Urban Area

As per Census, of India the deletion of urban area adopted is as follows: All places with a municipality, corporation, cantonment board or notified town area committee, etc.

All other places which satisfy the following criteria

  • a minimum population of 5,000;
  • at least 75 per cent of male working population engaged in non-agricultural pursuits; and
  • a density of population of at least 400 persons per sq km (1000 per sq mile)

Besides, the Directors of Census Operation in States/Union territories were allowed to include, in consultation with the State Governments/Union Territory Administrations and the Census Commissioner of India, some places having distinct urban characteristics as urban, even if such places did not strictly satisfy all the criteria mentioned under category (b) above. Such marginal cases include major project colonies, areas of intensive industrial development, railway colonies, important tourist centres, etc.

Size-Class Composition of Urban Population

Census of India has presented the urban areas in six-fold. An urban centre with less than one lakh population is called a town while that with more than one lakh is called a city. Cities having population varying from one to five million are called metropolitan cities while those with more than five million are known as mega cities. Majority of metropolitan and mega cities are urban agglomerations. An urban agglomeration may consist of any one of the following three combination:

  • a town and its adjoining urban outgrowths,
  • two or more contiguous towns with or without their outgrowths, and
  • a city and one or more adjoining towns with their outgrowths together forming a contiguous spread. Examples of urban outgrowth are railway colonies, university campus, port area military cantonment etc. located within the revenue limits of a village or villages contiguous to the town or city.

According to 2011 census, India has 53 million plus (metropolitan) cities. They are in descending order of population, Greater Mumbai, Delhi, Kolkata, Chennai, Bengaluru, Hyderabad, Ahmedabad, Pune, Surat, Jaipur, Kanpur, Lucknow, Patna, Nagpur, Ghaziabad, Indore, Coimbatore, Kochi, Kozhikode, Bhopal, rissur, Vadodara, Agra, Visakha patnam, Malappuram, iruvananthapuram, Kunnur, Ludhiana, Na shik, Vijaywada, Maduari, Varansi, Meerut, Rajkot, Faridabad, Jamshedpur, Srinagar, Jabalpur, Asansol, Allahabad, Dhanbad, Vasai-Virar, Aurangabad, Amritsar, Jodhpur, Ranchi, Raipur, Kollam, Gwalior, Durg-Bhilainagar, Chandigarh, Tiruchirappalli and Kota.

The growth of these urban areas from 1901 to 2001 is given in the following table:

Growth of Urbanisation by Class of Town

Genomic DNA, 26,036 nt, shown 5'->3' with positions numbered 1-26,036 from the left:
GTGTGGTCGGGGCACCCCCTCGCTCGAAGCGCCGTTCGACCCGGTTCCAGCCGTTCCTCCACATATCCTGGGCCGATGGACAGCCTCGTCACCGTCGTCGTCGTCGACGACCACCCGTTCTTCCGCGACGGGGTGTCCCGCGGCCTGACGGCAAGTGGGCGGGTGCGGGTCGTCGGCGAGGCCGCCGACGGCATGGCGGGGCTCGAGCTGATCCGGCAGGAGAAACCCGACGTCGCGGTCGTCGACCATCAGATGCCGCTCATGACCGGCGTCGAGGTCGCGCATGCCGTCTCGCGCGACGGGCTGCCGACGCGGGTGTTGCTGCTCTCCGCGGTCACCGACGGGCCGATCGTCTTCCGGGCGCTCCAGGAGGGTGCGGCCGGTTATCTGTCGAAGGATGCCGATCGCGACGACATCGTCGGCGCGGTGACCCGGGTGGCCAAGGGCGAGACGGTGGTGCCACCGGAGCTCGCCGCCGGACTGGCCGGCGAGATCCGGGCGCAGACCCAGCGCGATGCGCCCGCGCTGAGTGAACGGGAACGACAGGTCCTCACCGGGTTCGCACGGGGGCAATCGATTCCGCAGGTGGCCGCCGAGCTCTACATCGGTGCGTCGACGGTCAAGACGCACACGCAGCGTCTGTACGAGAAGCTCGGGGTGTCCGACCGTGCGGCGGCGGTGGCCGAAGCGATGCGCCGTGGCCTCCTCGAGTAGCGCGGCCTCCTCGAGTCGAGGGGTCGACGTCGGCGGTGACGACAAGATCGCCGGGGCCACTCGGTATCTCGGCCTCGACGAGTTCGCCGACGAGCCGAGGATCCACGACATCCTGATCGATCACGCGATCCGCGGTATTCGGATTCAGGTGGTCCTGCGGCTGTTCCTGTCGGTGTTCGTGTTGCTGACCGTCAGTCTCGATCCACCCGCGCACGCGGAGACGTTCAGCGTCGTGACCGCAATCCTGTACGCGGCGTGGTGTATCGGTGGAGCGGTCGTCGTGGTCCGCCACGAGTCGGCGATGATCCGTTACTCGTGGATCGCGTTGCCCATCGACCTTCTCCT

Class of town       Population in ‘000s      
    1901 1951 1961 1971 1981 1991 2001 2011
I. 1,00,000 and above 6,652 27,812 40,518 61,863 95,952 1,40,067 1,76,722 2,27,899
II. 50,000-99,999 3,011 6,109 8,659 12,108 18,195 23,629 34,098 41,328
III. 20,000-49,999 3,994 9,745 13,154 17,103 21,584 28,688 41,957 58,174
IV. 10,000-19,999 5,281 8,412 9,934 11,861 14,543 17,074 22,307 31,866
V. 5,000-9,999 5,186 7,986 5,449 4,824 5,386 5,650 7.746 15,883
VI. Less than 5,000 1,572 1,925 625 496 760 663 772 1956

Linguistic Composition

The inhabitants of India came from different parts of the world and brought different languages to India. It is, therefore, natural that there are so many languages and dialects in India. Language became a very important basis for the formation of states in India after independence, the reby adding a new political meaning to the geographical distribution of languages.

According to Grierson (Linguistic Survey of India, 1903-1928) there were altogether 179 languages and as many as 544 dialects in the country. The most comprehensive data on languages was collected at the time of 1961 census. As many as 1652 languages were listed as mother tongues in India. Out of these, as many as 94 languages are spoken by less than 10,000 persons each, and 23 languages together account for 97% of the total population of the country. Of these 23 languages, 15 languages in addition to English have been specified in the Eighth Schedule of the Constitution of India. Three more languages have been added to Eighth Schedule by a Parliamentary Act on 20th August, 1992. These languages are Nepali, Konkani and Manipuri.

Later on Maithili, Santali, Dogri and Bodo were also included in the Schedule, making a total of 22 languages. The number of people and their percentage to the total population is given in the following table:


Scheduled Languages in Descending Order of Speakers’ Strength-2001


  Language Persons who returned Percentage to
    the language as their total population
    mother tongue  
    2001 2001
  INDIA 1,028,610,328 96.56
1. Hindi 422,048,642 41.03
2. Bengali 83,369,769 8.11
3 Telugu 74,002,856 7.19
4 Marathi 71,936,894 6.99
5 Tamil 60,793,814 5.91
6 Urdu 51,536,111 5.01
7 Gujarati 46,091,617 4.48
8 Kannada 37,924,011 3.69
9 Malayalam 33,066,392 3.21
10 Oriya 33,017,446 3.21


11 Punjabi 29,102,477 2.83
12 Assamese 13,168,484 1.28
13 Maithili 12,179,122 1.18
14 Santali 6,469,600 0.63
15 Kashmiri 5,527,698 0.54
16 Nepali 2,871,749 0.28
17 Sindhi 2,535,485 0.25
18 Konkani 2,489,015 0.24
19 Dogri 2,282,589 0.22
20 Manipuri 1,466,705 0.14
21 Bodo 1,350,478 0.13
22 Sanskrit 14,135 N

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